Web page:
“Because of the way the world has changed, technology is a core competency for the workforce that all students should have, but most don’t,” said Pierce. “For example, take a student studying music. Music uses technology for recording, mixing, composing, editing and storage. You can’t be in the field of music, or at least get very far in it, without understanding the technology in that field.”
The STEM fields also cultivate and share a core of critical thinking and problem-solving skills. These skills are not only needed in highly technical fields, but are also valuable for all industries. If demonstrated by new hires and recent graduates, these skills will help advancement and success in any career.
How to become STEM-literate
So how does one become more knowledgeable in these fields? What is the first step? According to Rose, Pierce and Greg Thompson, director of professional services at EMC in Utah, there are several things that students can do to increase their STEM knowledge without actually majoring in it.
- Take a STEM-related elective
Most college programs have specialized technology-related electives, Pierce noted, and it’s a good idea for students to take at least one of these to become more familiar with how technology is used in their field of study. For example, if you’re a business-related major, you could take an IT or information systems class. Or for theater students, a technical theater class is always a good idea.
- Minor in a STEM area
Still looking for a minor? Look no further. A minor in any STEM-related field that compliments your major area of study will likely put you ahead of the job competition and make you a forerunner. Your ability to work in an ever-changing technological world and to think critically will be a highly valuable skill to future employers.
- Pay attention in general courses
Many general courses required by colleges focus on STEM areas and help students develop their critical thinking skills. It’s important that students don’t take these courses for granted as they can be the foundation upon which their careers are built.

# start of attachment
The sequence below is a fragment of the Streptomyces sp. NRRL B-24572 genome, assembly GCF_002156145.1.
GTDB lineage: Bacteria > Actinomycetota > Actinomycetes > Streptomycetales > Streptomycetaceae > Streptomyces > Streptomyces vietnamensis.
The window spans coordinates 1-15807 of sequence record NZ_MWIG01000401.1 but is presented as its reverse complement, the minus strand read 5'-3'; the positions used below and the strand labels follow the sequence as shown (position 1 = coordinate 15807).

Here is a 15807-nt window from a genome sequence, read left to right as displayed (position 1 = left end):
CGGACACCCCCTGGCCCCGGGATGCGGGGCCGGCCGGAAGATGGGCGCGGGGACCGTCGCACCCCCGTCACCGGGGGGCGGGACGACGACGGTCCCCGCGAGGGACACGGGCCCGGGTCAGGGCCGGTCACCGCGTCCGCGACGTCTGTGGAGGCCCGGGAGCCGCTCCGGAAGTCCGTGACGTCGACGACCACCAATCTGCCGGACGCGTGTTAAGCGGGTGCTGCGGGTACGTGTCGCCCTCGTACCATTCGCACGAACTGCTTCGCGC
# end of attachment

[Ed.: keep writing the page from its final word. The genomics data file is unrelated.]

- Find a STEM-related hobby
Most universities have clubs and extracurricular activities that center on STEM areas. For example, the VEX Robotics Team at Utah State University is an organization that builds its own robots and then uses them to compete in a number of national and international competitions. It’s a good way to develop new skills, while making new friends and having a good time.
- Read STEM-related literature and keep up on STEM-related advancements
Much can be absorbed in what we read, view and follow these days. There are great resources online, especially in a college setting, for making STEM a part of how we live and think.
EMC is Utah’s fastest growing tech company and the number one name in cloud computing with over 50,000 employees and more than $24 billion in revenue. As a Fortune 200 company and a global top 25 place to work, EMC services organizations in every industry and every geography and of every size. Customers include financial firms, manufacturers, healthcare organizations, Internet service providers, airlines, educational institutions and government organizations, among others.
EMC has a main office in Draper and several other locations around the state. With more than 1,000 people locally, EMC brings significant jobs, revenue and innovation to the state’s growing technology front.